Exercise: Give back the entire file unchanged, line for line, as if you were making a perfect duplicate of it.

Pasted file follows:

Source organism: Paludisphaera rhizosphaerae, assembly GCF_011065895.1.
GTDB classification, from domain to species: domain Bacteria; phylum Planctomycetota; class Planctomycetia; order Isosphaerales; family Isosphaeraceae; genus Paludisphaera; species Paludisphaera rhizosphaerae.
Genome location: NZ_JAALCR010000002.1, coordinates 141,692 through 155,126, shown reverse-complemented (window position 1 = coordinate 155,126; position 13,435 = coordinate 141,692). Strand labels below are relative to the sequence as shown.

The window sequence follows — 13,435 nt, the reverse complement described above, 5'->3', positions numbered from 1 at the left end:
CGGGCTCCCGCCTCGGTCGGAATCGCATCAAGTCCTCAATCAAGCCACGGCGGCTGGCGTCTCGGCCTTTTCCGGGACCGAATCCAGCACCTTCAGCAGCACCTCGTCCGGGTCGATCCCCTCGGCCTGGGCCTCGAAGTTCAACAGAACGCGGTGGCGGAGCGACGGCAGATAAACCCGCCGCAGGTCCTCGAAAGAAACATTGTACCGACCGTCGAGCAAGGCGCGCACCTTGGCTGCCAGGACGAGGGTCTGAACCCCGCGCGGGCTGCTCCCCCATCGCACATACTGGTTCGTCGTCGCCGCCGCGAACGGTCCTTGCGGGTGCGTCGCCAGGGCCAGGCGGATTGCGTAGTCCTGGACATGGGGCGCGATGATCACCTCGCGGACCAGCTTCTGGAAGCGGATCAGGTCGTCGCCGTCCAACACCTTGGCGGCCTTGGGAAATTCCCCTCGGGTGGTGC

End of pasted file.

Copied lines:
Source organism: Paludisphaera rhizosphaerae, assembly GCF_011065895.1.
GTDB classification, from domain to species: domain Bacteria; phylum Planctomycetota; class Planctomycetia; order Isosphaerales; family Isosphaeraceae; genus Paludisphaera; species Paludisphaera rhizosphaerae.
Genome location: NZ_JAALCR010000002.1, coordinates 141,692 through 155,126, shown reverse-complemented (window position 1 = coordinate 155,126; position 13,435 = coordinate 141,692). Strand labels below are relative to the sequence as shown.

The window sequence follows — 13,435 nt, the reverse complement described above, 5'->3', positions numbered from 1 at the left end:
CGGGCTCCCGCCTCGGTCGGAATCGCATCAAGTCCTCAATCAAGCCACGGCGGCTGGCGTCTCGGCCTTTTCCGGGACCGAATCCAGCACCTTCAGCAGCACCTCGTCCGGGTCGATCCCCTCGGCCTGGGCCTCGAAGTTCAACAGAACGCGGTGGCGGAGCGACGGCAGATAAACCCGCCGCAGGTCCTCGAAAGAAACATTGTACCGACCGTCGAGCAAGGCGCGCACCTTGGCTGCCAGGACGAGGGTCTGAACCCCGCGCGGGCTGCTCCCCCATCGCACATACTGGTTCGTCGTCGCCGCCGCGAACGGTCCTTGCGGGTGCGTCGCCAGGGCCAGGCGGATTGCGTAGTCCTGGACATGGGGCGCGATGATCACCTCGCGGACCAGCTTCTGGAAGCGGATCAGGTCGTCGCCGTCCAACACCTTGGCGGCCTTGGGAAATTCCCCTCGGGTGGTGC